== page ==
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After election, what's next for Venezuela?

Venezuelan Acting President Nicolas Maduro (driving), Bolivian President Evo Morales (beside him), and other leaders follow a coffin with the remains of late Venezuelan President Hugo Chavez in Caracas, on March 15, 2013.

Several South American Presidents are gathering today for an emergency meeting today in Lima, Peru. They will be discussing the electoral victory of Nicolás Maduro in Venezeula. Maduro will be sworn in tomorrow, while the vote counts are being disputed.

Stephen Keppel, economics editor at Univision News, says the slim margin of victory could make it difficult for Maduro's government to achieve economic reforms.

"This will make it hard to impose big economic plans or to increase the nationalization of the economy," Keppel says. "Nicholas Maduro is no Hugo Chavez -- he doesn't have the charisma, his government won't have the same money that Chavez's had."

Venezuela is suffering from inflation, food shortages, lower oil revenues, and a government that is running out of money. Keppel says these economic struggles may diminish the country's role abroad.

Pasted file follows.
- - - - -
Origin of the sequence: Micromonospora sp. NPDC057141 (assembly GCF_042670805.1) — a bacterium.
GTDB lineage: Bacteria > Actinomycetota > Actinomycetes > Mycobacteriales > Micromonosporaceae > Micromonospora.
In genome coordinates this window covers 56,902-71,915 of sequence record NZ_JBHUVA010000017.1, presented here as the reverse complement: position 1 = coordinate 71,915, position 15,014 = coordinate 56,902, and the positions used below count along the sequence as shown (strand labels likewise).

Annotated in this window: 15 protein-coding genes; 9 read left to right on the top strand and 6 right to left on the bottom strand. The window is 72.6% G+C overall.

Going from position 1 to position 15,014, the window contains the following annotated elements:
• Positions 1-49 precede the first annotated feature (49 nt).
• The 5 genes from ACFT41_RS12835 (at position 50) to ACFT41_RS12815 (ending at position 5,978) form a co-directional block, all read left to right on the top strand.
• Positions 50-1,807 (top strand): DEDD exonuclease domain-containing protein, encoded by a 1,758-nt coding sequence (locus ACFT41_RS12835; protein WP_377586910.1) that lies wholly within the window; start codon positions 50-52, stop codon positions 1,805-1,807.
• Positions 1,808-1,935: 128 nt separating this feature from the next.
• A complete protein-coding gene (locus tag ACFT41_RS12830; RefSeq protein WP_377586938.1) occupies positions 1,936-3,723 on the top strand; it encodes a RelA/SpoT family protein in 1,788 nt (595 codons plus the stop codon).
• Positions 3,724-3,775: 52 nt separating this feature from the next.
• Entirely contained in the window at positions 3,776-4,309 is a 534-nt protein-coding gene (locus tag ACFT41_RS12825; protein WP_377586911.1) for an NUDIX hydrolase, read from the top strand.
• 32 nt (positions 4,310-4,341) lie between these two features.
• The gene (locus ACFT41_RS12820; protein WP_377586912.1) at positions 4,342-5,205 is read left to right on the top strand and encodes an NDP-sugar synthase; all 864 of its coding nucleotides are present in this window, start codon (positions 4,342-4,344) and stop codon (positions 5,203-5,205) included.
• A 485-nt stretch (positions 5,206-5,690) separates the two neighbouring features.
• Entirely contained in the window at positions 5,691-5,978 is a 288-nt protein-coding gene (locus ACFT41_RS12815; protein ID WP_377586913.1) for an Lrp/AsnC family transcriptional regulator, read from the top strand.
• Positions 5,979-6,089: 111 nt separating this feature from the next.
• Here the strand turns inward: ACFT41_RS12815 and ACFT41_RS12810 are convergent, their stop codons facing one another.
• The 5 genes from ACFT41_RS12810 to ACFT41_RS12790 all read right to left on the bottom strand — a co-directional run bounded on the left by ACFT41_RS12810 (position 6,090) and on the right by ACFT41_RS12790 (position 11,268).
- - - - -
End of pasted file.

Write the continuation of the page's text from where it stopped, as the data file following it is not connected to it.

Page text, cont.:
"Chavez supported a number of countries in Latin America -- particularly Cuba and some other countries in Central America. That is going to decline under a Maduro presidency, partly because he doesn't have the same relationships, but also because his government won't have the same resources."

To hear more about the ongoing situation in Venezuela, click on the audio player above.

About the author

Jeremy Hobson is host of Marketplace Morning Report, where he looks at business news from a global perspective to prepare listeners for the day ahead.
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Could you please explain why the Venezuelan government will have less money? Have their oil reserves shrunk? Is it because the Koch Brothers have succeeded in getting the US govt to approve the Keystone XL pipeline to feed their Texas refinery with Canadian heavy crude instead of Venezuelan crude (jeopardizing a large part of the US so the Kochs can export refined oil to the Caribbean)? What exactly is going to shrink the Venezuelan government coffers?

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